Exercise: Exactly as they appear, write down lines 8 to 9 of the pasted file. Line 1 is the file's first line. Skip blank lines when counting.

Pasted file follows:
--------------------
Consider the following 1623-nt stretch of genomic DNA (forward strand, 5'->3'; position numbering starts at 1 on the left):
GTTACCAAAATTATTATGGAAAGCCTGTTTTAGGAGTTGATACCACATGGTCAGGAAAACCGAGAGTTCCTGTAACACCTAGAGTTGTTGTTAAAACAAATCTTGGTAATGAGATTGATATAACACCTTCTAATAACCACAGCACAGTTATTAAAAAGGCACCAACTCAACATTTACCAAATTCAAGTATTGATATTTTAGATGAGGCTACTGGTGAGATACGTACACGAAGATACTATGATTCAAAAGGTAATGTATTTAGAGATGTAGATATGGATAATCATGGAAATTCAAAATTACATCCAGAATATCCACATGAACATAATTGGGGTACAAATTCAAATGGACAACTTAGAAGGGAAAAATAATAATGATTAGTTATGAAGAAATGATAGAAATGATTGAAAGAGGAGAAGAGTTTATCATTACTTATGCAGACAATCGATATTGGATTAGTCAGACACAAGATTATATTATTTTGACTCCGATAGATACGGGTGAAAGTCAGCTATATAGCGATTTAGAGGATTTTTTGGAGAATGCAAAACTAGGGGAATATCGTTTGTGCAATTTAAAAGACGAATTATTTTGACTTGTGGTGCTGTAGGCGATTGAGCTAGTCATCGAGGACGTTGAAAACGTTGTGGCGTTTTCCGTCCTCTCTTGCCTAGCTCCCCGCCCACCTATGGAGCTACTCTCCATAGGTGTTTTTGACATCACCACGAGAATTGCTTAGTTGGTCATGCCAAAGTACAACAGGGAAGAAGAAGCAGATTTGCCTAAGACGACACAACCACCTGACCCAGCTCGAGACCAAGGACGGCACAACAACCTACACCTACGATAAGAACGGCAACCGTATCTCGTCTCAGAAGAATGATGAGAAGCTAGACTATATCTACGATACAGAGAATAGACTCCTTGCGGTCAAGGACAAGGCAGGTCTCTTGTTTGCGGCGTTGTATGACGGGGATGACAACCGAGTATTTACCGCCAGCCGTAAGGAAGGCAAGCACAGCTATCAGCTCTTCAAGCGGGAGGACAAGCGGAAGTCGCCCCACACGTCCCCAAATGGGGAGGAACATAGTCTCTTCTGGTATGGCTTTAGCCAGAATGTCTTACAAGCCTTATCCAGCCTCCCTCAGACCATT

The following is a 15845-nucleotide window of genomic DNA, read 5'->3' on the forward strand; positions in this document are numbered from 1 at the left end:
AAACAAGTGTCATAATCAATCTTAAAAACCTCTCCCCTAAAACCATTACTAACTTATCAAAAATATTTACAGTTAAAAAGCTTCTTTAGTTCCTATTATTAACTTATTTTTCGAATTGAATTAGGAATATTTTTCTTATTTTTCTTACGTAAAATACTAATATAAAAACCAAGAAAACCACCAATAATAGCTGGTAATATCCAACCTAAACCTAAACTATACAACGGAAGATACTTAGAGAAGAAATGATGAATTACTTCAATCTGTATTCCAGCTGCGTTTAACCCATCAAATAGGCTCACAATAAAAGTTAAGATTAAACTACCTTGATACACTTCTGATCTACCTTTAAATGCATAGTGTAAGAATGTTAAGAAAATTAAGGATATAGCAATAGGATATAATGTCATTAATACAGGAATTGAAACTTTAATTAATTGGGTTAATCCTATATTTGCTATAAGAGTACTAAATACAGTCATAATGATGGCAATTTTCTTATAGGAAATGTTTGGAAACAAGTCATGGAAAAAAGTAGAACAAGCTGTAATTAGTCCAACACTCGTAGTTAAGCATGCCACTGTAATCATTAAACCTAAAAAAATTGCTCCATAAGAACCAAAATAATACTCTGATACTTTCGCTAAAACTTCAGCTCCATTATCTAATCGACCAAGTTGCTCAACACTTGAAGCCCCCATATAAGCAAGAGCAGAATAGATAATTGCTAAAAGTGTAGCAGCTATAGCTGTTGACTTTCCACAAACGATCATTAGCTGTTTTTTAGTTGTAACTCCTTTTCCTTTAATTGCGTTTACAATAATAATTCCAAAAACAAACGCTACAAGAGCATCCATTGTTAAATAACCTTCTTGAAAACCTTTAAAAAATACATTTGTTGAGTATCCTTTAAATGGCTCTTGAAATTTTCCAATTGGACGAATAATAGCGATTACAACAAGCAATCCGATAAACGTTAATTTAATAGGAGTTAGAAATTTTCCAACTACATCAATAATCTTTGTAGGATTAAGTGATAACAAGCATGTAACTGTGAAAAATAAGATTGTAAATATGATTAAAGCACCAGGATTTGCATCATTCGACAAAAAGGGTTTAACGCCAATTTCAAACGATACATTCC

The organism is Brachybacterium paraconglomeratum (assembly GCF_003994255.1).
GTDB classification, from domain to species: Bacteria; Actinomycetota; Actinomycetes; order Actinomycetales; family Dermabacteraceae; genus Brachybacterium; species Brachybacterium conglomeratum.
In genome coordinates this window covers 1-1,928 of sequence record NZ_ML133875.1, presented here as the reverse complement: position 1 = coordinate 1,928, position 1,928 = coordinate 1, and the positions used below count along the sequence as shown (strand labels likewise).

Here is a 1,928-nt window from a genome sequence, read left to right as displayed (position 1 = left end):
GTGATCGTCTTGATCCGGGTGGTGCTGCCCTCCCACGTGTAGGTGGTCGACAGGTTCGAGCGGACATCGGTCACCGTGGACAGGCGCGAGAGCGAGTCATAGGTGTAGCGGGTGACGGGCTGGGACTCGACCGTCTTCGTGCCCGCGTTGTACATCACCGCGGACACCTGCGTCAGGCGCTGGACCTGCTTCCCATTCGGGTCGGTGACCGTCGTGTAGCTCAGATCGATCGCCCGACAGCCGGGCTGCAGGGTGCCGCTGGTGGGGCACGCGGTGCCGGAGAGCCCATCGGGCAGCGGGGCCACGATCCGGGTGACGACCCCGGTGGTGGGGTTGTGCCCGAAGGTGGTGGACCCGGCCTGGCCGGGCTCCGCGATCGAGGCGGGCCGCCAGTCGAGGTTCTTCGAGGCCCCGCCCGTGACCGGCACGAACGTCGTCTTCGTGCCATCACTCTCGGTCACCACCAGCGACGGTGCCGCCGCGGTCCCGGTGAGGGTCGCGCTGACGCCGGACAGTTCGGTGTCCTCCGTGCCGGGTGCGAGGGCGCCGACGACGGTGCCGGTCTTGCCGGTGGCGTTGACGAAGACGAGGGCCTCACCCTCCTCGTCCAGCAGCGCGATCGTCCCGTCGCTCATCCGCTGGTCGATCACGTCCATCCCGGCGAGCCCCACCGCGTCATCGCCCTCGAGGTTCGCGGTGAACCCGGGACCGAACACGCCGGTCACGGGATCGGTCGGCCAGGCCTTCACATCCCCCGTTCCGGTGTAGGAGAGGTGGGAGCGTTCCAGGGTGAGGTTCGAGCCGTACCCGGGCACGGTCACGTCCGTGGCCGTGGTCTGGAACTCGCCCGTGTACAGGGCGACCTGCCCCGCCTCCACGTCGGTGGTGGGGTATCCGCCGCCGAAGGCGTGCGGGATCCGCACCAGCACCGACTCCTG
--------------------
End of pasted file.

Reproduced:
Here is a 1,928-nt window from a genome sequence, read left to right as displayed (position 1 = left end):
GTGATCGTCTTGATCCGGGTGGTGCTGCCCTCCCACGTGTAGGTGGTCGACAGGTTCGAGCGGACATCGGTCACCGTGGACAGGCGCGAGAGCGAGTCATAGGTGTAGCGGGTGACGGGCTGGGACTCGACCGTCTTCGTGCCCGCGTTGTACATCACCGCGGACACCTGCGTCAGGCGCTGGACCTGCTTCCCATTCGGGTCGGTGACCGTCGTGTAGCTCAGATCGATCGCCCGACAGCCGGGCTGCAGGGTGCCGCTGGTGGGGCACGCGGTGCCGGAGAGCCCATCGGGCAGCGGGGCCACGATCCGGGTGACGACCCCGGTGGTGGGGTTGTGCCCGAAGGTGGTGGACCCGGCCTGGCCGGGCTCCGCGATCGAGGCGGGCCGCCAGTCGAGGTTCTTCGAGGCCCCGCCCGTGACCGGCACGAACGTCGTCTTCGTGCCATCACTCTCGGTCACCACCAGCGACGGTGCCGCCGCGGTCCCGGTGAGGGTCGCGCTGACGCCGGACAGTTCGGTGTCCTCCGTGCCGGGTGCGAGGGCGCCGACGACGGTGCCGGTCTTGCCGGTGGCGTTGACGAAGACGAGGGCCTCACCCTCCTCGTCCAGCAGCGCGATCGTCCCGTCGCTCATCCGCTGGTCGATCACGTCCATCCCGGCGAGCCCCACCGCGTCATCGCCCTCGAGGTTCGCGGTGAACCCGGGACCGAACACGCCGGTCACGGGATCGGTCGGCCAGGCCTTCACATCCCCCGTTCCGGTGTAGGAGAGGTGGGAGCGTTCCAGGGTGAGGTTCGAGCCGTACCCGGGCACGGTCACGTCCGTGGCCGTGGTCTGGAACTCGCCCGTGTACAGGGCGACCTGCCCCGCCTCCACGTCGGTGGTGGGGTATCCGCCGCCGAAGGCGTGCGGGATCCGCACCAGCACCGACTCCTG